New Shelving Noise today: September 15th

Library regulars will know that the north corner of the 2nd floor is devoid of shelves. This is being corrected today with the installation of new, low-height shelving.  The K-12 collection (also called the Juvenile, or “juvies” collection) will be moved here once these shelves are installed.  So for the time being, there might be some clanging and banging and drilling as these are being installed.

Thank you for your patience and understanding.

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Banned Books Week: Celebrating the Freedom to Read

September 21-27 is Banned Books Week.  Visit the Banned Books Week web site where they celebrate graphic novels and comics, join in on a virtual read-out of a banned/challenged book, or consult the list of events going on across the country that celebrate the freedom to read.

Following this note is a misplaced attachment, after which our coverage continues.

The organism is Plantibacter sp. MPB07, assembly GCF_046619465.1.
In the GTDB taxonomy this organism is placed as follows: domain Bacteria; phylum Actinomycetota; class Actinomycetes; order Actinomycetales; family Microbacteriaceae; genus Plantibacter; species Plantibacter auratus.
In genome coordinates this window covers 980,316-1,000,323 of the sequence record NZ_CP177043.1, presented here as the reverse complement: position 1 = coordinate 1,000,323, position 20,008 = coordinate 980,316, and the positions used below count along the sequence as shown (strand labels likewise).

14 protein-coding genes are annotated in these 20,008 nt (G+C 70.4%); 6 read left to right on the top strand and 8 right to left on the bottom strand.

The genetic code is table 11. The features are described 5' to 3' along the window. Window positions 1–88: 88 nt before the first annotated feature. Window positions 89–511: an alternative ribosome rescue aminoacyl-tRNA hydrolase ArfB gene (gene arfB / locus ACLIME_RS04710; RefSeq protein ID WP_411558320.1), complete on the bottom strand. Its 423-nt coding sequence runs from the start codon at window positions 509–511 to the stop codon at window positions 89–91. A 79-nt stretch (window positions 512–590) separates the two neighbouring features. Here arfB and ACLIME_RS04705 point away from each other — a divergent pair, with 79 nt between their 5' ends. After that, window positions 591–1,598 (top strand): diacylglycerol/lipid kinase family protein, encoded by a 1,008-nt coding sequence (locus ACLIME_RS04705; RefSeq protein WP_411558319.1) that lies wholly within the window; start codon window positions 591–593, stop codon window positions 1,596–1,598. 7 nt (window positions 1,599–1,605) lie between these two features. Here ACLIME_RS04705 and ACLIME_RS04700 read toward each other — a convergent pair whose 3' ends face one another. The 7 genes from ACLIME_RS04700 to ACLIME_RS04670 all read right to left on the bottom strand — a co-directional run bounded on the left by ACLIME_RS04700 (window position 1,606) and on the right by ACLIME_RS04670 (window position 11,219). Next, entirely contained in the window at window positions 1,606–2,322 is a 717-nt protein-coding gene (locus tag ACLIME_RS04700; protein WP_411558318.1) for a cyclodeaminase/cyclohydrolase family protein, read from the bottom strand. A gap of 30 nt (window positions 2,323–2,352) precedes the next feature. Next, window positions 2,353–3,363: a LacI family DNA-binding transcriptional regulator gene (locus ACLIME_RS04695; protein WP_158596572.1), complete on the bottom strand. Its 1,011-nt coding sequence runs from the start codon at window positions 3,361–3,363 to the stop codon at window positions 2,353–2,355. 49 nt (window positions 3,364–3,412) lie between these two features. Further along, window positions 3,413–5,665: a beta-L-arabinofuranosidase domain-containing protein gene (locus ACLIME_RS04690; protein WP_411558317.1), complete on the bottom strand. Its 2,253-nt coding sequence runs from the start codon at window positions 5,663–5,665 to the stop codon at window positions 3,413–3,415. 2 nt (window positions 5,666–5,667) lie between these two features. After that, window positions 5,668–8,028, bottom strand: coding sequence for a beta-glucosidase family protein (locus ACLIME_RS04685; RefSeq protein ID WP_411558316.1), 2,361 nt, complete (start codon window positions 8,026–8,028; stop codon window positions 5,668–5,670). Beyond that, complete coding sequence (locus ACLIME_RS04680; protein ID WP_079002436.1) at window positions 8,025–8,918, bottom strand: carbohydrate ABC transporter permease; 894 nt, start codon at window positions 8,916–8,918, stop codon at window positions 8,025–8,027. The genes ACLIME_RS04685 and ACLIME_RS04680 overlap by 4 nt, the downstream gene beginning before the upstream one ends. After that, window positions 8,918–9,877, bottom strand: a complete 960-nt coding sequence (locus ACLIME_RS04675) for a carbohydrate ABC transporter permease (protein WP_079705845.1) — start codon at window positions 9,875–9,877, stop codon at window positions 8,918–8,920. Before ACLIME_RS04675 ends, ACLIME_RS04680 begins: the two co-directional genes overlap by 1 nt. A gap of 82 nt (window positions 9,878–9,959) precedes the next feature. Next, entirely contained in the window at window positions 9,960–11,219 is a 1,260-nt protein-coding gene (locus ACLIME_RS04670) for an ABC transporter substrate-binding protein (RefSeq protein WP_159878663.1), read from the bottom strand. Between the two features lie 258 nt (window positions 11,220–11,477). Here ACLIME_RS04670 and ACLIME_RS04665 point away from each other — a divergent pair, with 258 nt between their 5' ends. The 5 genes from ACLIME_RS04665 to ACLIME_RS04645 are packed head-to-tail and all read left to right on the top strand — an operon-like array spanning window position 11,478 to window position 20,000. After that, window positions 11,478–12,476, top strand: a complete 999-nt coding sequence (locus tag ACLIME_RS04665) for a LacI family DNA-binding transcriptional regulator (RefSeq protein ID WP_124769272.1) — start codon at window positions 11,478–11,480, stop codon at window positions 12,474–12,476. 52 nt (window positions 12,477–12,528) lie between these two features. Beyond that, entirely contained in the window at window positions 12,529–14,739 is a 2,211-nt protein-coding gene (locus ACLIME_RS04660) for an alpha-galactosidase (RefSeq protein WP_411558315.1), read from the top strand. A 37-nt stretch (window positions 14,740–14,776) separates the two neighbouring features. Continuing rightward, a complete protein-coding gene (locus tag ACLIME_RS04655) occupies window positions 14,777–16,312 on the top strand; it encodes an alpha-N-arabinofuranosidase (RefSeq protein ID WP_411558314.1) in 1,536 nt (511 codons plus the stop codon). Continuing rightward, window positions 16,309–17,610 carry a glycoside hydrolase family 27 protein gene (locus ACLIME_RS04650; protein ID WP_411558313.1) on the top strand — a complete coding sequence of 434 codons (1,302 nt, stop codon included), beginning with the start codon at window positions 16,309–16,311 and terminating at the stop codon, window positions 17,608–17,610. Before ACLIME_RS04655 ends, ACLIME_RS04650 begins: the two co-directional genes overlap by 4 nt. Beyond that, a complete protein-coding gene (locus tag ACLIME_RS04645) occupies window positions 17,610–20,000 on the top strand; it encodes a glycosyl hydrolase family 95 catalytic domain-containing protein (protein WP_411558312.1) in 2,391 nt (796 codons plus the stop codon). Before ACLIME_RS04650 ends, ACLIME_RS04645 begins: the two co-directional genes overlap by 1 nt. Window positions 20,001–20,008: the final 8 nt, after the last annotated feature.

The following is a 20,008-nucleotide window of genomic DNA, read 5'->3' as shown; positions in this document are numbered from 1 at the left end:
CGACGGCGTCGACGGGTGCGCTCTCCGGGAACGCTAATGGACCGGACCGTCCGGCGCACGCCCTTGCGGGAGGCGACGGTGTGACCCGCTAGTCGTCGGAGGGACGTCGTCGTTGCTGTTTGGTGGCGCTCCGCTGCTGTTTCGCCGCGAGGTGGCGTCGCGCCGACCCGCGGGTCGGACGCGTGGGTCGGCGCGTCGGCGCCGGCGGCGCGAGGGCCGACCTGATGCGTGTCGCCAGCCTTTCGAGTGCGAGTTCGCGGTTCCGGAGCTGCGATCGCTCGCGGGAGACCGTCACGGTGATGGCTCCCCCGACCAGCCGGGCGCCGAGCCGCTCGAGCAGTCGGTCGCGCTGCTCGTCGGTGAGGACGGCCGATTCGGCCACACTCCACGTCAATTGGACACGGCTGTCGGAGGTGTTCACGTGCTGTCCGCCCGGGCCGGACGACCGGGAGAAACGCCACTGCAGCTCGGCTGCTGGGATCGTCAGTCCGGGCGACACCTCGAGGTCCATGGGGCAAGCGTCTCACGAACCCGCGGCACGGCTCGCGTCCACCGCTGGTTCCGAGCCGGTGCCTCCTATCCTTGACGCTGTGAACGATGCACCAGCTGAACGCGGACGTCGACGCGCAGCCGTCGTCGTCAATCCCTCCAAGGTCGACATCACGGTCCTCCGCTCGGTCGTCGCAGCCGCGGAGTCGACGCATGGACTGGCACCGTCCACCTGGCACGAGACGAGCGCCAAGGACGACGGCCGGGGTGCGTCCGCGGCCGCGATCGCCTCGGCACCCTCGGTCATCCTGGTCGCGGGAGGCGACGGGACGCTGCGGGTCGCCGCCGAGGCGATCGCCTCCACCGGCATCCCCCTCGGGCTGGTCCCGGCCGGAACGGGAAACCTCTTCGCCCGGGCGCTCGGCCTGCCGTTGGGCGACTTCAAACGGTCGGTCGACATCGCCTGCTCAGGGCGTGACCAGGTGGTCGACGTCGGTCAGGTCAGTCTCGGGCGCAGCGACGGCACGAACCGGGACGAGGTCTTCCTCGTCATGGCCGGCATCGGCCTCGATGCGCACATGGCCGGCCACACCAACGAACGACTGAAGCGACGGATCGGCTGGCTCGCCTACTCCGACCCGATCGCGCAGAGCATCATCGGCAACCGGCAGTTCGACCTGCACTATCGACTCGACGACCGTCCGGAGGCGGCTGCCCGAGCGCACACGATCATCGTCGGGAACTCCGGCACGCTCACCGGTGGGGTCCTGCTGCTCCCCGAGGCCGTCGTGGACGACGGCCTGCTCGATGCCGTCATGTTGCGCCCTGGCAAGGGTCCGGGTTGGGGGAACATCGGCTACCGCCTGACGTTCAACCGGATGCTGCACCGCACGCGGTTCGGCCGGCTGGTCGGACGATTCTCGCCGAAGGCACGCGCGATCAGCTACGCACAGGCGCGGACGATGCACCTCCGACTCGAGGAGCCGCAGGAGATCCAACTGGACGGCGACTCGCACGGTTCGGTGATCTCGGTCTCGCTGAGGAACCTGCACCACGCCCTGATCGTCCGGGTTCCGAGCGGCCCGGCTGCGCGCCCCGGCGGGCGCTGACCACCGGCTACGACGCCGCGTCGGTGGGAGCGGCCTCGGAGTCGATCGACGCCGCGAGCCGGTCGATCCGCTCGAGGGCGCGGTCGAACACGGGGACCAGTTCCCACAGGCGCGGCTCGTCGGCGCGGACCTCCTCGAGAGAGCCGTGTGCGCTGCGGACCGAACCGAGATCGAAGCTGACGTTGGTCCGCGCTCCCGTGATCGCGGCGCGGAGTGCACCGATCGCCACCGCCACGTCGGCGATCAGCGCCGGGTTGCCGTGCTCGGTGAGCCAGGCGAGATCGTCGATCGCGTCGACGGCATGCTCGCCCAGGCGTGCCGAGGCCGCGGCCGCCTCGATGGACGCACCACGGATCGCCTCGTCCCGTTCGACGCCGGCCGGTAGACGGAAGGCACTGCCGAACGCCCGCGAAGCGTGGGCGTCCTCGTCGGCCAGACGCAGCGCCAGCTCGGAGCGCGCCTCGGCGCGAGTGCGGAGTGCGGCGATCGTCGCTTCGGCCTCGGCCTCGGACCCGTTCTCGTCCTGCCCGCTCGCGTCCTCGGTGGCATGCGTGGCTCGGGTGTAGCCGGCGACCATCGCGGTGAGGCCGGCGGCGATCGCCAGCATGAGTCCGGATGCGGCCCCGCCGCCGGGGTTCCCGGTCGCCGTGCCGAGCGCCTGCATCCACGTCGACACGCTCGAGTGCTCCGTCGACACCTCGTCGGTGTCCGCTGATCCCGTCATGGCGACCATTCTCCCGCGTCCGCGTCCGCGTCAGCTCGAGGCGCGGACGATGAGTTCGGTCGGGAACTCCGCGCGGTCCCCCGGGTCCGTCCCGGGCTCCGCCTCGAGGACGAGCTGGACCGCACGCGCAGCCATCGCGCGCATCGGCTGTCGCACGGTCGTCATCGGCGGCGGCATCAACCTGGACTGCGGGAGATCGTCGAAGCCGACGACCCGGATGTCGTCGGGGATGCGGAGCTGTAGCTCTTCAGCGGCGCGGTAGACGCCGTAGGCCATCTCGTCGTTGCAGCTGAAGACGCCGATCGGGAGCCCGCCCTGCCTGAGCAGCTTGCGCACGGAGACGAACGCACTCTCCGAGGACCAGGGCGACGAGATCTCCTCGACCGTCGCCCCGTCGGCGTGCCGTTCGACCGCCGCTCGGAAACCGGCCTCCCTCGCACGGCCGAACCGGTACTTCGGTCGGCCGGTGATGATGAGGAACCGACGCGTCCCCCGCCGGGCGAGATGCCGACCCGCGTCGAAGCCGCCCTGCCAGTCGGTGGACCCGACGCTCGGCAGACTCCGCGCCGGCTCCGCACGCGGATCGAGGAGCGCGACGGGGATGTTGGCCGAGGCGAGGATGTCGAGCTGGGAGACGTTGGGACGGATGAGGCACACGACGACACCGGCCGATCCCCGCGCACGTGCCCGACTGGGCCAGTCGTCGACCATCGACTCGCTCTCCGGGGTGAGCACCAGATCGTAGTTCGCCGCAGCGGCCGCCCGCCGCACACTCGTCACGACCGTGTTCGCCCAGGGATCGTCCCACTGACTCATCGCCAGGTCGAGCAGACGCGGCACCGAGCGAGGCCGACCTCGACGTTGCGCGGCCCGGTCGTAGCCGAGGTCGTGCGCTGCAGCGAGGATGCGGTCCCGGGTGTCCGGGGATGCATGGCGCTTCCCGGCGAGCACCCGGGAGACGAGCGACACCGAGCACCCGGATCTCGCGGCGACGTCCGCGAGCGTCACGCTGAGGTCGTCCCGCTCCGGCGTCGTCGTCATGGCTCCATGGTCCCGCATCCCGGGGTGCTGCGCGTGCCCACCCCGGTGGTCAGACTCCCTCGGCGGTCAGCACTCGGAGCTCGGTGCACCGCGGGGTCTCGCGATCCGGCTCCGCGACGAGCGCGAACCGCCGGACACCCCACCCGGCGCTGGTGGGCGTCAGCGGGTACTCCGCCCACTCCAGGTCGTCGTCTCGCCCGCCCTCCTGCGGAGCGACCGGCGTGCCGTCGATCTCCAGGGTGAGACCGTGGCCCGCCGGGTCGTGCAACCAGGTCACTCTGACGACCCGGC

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Spotlight On: Oxford Companion to American Literature

OCALThe Oxford Companion to American Literature has been a premier reference source for over fifty years.  This Sixth Edition has been entirely revised, with 181 full new entries, and several hundred more which have significant revisions.

Arranged alphabetically, the work includes short biographies and brief bibliographies of American authors, with information regarding their style and subjects.

Also included is over 1,100 full summaries of important American novels, stories, essays, poems , plays, biographies and autobiographies, tracts, narratives, and histories.

Other subjects receiving substantial treatment include definitions and historical outlines of literary schools and movements, literary awards (in many instances with lists of winners and their works), literary societies, scholarly organizations, and a wide variety of other matters related to writing in America.